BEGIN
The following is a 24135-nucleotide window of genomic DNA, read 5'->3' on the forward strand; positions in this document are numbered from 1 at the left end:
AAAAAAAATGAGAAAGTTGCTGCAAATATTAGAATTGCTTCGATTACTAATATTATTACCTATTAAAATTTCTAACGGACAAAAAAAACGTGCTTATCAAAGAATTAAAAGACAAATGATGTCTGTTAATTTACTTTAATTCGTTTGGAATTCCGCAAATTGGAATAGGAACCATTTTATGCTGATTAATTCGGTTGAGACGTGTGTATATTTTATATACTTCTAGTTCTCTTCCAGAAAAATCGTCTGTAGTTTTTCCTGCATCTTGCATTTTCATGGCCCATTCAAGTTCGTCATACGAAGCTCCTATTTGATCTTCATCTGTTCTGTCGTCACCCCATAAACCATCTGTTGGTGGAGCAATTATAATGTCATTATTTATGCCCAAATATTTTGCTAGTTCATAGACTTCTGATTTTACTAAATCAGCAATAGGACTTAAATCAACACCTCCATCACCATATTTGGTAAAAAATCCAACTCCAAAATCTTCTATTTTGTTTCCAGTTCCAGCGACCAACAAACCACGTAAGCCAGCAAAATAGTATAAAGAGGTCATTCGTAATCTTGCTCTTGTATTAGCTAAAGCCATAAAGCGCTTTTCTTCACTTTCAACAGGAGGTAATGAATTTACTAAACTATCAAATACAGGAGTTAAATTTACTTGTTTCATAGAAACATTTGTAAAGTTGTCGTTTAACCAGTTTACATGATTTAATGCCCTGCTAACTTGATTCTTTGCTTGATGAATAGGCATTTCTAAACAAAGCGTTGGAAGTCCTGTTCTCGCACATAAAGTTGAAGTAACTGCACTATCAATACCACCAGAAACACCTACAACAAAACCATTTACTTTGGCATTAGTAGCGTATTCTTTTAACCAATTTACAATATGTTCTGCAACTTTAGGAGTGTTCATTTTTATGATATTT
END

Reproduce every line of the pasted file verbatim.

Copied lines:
The following is a 24135-nucleotide window of genomic DNA, read 5'->3' on the forward strand; positions in this document are numbered from 1 at the left end:
AAAAAAAATGAGAAAGTTGCTGCAAATATTAGAATTGCTTCGATTACTAATATTATTACCTATTAAAATTTCTAACGGACAAAAAAAACGTGCTTATCAAAGAATTAAAAGACAAATGATGTCTGTTAATTTACTTTAATTCGTTTGGAATTCCGCAAATTGGAATAGGAACCATTTTATGCTGATTAATTCGGTTGAGACGTGTGTATATTTTATATACTTCTAGTTCTCTTCCAGAAAAATCGTCTGTAGTTTTTCCTGCATCTTGCATTTTCATGGCCCATTCAAGTTCGTCATACGAAGCTCCTATTTGATCTTCATCTGTTCTGTCGTCACCCCATAAACCATCTGTTGGTGGAGCAATTATAATGTCATTATTTATGCCCAAATATTTTGCTAGTTCATAGACTTCTGATTTTACTAAATCAGCAATAGGACTTAAATCAACACCTCCATCACCATATTTGGTAAAAAATCCAACTCCAAAATCTTCTATTTTGTTTCCAGTTCCAGCGACCAACAAACCACGTAAGCCAGCAAAATAGTATAAAGAGGTCATTCGTAATCTTGCTCTTGTATTAGCTAAAGCCATAAAGCGCTTTTCTTCACTTTCAACAGGAGGTAATGAATTTACTAAACTATCAAATACAGGAGTTAAATTTACTTGTTTCATAGAAACATTTGTAAAGTTGTCGTTTAACCAGTTTACATGATTTAATGCCCTGCTAACTTGATTCTTTGCTTGATGAATAGGCATTTCTAAACAAAGCGTTGGAAGTCCTGTTCTCGCACATAAAGTTGAAGTAACTGCACTATCAATACCACCAGAAACACCTACAACAAAACCATTTACTTTGGCATTAGTAGCGTATTCTTTTAACCAATTTACAATATGTTCTGCAACTTTAGGAGTGTTCATTTTTATGATATTT